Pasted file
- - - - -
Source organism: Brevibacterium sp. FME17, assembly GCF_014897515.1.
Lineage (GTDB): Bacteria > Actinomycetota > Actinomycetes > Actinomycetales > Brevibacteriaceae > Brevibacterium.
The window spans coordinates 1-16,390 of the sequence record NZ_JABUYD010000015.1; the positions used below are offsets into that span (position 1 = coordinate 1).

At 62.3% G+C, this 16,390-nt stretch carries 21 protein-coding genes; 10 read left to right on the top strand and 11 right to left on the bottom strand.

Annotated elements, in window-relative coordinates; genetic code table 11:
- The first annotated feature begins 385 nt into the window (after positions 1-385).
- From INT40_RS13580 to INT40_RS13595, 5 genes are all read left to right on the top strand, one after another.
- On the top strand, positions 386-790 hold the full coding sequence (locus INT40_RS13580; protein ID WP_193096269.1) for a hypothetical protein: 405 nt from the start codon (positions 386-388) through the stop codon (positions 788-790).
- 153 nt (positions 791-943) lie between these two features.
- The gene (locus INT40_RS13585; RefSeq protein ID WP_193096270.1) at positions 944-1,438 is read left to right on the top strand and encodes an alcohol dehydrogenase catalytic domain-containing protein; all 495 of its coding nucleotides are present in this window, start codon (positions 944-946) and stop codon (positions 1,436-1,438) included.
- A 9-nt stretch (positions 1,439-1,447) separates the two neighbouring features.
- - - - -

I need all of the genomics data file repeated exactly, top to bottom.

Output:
Source organism: Brevibacterium sp. FME17, assembly GCF_014897515.1.
Lineage (GTDB): Bacteria > Actinomycetota > Actinomycetes > Actinomycetales > Brevibacteriaceae > Brevibacterium.
The window spans coordinates 1-16,390 of the sequence record NZ_JABUYD010000015.1; the positions used below are offsets into that span (position 1 = coordinate 1).

At 62.3% G+C, this 16,390-nt stretch carries 21 protein-coding genes; 10 read left to right on the top strand and 11 right to left on the bottom strand.

Annotated elements, in window-relative coordinates; genetic code table 11:
- The first annotated feature begins 385 nt into the window (after positions 1-385).
- From INT40_RS13580 to INT40_RS13595, 5 genes are all read left to right on the top strand, one after another.
- On the top strand, positions 386-790 hold the full coding sequence (locus INT40_RS13580; protein ID WP_193096269.1) for a hypothetical protein: 405 nt from the start codon (positions 386-388) through the stop codon (positions 788-790).
- 153 nt (positions 791-943) lie between these two features.
- The gene (locus INT40_RS13585; RefSeq protein ID WP_193096270.1) at positions 944-1,438 is read left to right on the top strand and encodes an alcohol dehydrogenase catalytic domain-containing protein; all 495 of its coding nucleotides are present in this window, start codon (positions 944-946) and stop codon (positions 1,436-1,438) included.
- A 9-nt stretch (positions 1,439-1,447) separates the two neighbouring features.